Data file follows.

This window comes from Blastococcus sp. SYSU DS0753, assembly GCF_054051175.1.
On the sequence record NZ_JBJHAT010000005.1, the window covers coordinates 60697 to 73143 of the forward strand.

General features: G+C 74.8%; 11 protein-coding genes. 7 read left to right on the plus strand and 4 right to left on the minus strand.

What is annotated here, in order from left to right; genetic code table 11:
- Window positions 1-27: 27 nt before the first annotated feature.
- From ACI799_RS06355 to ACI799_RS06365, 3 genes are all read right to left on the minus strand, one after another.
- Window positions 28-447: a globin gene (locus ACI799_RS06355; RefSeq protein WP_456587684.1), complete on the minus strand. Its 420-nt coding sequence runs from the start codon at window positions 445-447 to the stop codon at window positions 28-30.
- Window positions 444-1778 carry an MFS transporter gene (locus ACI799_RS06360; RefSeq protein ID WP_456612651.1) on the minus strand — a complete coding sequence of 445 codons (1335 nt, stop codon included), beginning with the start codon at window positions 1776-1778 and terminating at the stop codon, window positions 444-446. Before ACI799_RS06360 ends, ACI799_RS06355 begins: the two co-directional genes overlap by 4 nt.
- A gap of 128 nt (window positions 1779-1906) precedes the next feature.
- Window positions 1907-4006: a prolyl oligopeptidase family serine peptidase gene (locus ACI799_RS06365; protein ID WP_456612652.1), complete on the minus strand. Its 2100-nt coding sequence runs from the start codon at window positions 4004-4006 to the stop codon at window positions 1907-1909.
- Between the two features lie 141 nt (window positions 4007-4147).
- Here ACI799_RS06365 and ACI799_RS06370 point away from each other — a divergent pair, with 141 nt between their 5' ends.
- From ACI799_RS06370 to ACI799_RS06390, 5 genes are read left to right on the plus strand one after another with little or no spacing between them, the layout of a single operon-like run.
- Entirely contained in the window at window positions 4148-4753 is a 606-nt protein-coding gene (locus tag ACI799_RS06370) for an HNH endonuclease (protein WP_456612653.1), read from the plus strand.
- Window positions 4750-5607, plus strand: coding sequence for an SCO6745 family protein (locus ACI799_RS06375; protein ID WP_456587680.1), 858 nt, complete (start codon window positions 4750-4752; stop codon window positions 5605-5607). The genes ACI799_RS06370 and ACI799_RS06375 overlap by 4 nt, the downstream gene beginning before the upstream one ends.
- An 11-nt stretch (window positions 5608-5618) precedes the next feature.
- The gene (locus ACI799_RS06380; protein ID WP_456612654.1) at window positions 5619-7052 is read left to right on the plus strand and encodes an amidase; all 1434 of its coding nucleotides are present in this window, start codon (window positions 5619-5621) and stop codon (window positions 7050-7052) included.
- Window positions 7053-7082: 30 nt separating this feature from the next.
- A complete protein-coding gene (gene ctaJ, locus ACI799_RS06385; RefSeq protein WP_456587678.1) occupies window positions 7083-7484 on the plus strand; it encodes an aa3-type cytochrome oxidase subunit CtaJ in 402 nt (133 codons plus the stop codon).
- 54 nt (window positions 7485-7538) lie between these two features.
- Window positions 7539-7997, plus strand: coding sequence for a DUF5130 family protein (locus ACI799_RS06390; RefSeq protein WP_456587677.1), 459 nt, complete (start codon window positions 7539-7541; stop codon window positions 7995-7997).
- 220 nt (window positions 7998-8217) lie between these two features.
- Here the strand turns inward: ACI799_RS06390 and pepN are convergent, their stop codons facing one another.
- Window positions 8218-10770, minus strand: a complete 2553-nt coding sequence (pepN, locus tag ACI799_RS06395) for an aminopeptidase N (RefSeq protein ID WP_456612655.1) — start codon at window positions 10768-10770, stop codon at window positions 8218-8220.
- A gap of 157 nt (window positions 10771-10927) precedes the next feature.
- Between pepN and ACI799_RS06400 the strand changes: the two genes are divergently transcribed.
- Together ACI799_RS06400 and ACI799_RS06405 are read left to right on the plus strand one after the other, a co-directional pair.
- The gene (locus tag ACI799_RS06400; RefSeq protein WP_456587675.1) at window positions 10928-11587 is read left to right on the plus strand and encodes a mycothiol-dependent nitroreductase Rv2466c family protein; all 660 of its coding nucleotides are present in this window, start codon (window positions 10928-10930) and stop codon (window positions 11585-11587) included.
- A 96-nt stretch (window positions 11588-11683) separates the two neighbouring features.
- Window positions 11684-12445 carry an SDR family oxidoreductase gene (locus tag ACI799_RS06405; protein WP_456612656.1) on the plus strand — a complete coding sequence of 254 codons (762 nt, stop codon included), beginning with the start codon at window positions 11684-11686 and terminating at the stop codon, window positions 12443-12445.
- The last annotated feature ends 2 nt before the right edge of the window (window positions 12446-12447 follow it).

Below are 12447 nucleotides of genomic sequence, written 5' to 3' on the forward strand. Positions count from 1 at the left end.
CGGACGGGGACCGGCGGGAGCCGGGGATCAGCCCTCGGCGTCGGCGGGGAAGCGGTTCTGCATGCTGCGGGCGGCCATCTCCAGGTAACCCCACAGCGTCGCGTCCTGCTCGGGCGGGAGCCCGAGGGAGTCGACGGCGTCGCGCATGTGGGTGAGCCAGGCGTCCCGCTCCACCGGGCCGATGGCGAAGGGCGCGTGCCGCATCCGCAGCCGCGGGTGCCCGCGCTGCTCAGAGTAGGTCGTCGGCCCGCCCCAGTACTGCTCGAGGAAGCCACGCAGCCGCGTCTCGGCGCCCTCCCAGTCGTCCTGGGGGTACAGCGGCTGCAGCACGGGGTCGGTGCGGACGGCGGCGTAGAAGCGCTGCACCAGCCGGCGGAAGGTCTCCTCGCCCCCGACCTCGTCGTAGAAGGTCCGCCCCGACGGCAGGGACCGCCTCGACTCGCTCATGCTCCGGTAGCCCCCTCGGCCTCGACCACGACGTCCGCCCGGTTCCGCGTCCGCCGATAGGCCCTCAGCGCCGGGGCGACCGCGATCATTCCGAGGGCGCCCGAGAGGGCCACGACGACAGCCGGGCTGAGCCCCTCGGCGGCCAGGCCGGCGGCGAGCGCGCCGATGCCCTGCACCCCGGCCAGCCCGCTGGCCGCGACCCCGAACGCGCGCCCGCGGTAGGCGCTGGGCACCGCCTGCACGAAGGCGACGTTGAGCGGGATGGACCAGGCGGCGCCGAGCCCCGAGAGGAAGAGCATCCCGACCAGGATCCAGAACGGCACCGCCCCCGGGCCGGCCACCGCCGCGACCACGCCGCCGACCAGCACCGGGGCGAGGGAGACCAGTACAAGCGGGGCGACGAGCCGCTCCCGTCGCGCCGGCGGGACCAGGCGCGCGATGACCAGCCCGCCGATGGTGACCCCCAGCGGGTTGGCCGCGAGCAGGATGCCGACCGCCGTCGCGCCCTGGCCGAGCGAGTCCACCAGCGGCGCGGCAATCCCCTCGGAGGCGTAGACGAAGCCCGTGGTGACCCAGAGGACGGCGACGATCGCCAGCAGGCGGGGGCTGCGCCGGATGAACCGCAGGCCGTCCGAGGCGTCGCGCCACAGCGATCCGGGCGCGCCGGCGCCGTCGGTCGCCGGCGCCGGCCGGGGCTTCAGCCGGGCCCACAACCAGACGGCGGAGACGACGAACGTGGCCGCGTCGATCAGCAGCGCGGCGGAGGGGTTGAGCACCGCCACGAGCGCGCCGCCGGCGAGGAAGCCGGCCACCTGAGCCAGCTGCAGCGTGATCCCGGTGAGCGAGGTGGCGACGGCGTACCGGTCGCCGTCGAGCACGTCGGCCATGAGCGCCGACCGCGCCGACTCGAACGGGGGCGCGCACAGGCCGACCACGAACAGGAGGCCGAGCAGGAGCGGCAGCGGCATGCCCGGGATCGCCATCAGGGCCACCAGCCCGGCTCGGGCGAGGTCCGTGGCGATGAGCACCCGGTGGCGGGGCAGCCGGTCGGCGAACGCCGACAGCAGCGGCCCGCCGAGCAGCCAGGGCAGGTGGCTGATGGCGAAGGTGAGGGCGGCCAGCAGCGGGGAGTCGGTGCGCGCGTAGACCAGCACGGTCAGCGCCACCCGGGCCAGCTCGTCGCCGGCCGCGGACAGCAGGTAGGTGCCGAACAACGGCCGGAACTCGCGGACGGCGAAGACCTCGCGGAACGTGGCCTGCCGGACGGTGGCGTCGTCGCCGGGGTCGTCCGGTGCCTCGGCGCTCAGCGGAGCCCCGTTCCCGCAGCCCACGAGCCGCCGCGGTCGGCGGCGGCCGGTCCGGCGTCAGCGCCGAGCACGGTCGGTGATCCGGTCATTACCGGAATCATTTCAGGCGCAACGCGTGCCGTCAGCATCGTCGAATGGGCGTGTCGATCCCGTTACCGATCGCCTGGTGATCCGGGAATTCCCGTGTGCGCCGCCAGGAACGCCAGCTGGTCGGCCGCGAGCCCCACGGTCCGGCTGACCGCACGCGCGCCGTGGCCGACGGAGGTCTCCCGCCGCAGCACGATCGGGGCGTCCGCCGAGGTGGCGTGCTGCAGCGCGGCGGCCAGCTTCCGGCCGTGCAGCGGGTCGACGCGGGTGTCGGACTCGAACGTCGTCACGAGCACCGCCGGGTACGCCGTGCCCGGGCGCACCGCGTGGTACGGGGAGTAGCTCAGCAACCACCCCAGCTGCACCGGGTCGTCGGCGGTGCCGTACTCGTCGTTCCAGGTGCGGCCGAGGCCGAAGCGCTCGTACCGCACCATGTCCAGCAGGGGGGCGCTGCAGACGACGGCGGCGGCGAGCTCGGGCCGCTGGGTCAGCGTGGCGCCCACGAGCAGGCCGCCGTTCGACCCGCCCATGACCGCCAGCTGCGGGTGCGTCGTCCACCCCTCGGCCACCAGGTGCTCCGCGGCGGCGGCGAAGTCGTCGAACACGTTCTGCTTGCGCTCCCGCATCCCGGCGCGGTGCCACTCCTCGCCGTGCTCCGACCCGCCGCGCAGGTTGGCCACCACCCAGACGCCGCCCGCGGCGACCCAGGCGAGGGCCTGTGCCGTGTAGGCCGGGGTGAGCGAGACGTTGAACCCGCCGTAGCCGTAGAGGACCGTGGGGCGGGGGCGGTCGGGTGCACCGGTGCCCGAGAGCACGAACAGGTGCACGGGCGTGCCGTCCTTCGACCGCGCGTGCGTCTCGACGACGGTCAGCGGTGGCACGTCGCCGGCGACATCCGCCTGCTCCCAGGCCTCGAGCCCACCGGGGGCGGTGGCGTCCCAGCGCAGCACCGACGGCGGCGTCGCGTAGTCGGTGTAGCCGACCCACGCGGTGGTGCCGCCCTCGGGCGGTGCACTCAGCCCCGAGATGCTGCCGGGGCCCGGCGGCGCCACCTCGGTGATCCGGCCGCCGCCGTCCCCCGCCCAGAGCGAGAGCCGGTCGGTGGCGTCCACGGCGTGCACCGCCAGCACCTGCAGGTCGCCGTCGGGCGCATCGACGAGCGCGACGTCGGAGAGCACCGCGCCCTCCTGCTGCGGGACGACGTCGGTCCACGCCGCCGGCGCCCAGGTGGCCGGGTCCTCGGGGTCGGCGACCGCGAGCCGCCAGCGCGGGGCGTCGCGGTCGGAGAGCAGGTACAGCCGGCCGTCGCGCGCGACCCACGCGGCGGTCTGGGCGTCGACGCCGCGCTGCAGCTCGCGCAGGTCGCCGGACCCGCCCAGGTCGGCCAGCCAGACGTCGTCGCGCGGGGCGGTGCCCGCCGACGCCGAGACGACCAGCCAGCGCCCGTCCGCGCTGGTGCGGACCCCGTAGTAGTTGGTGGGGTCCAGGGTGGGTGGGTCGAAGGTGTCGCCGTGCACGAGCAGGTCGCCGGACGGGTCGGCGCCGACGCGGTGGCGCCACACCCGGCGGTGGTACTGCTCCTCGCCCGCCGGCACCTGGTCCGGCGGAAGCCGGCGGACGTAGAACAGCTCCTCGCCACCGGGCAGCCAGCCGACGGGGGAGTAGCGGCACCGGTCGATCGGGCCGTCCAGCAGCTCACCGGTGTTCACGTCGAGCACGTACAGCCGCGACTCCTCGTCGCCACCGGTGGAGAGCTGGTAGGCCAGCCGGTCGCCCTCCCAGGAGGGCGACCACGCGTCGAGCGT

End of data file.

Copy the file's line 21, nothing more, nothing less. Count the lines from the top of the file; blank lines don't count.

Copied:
- Window positions 7539-7997, plus strand: coding sequence for a DUF5130 family protein (locus ACI799_RS06390; RefSeq protein WP_456587677.1), 459 nt, complete (start codon window positions 7539-7541; stop codon window positions 7995-7997).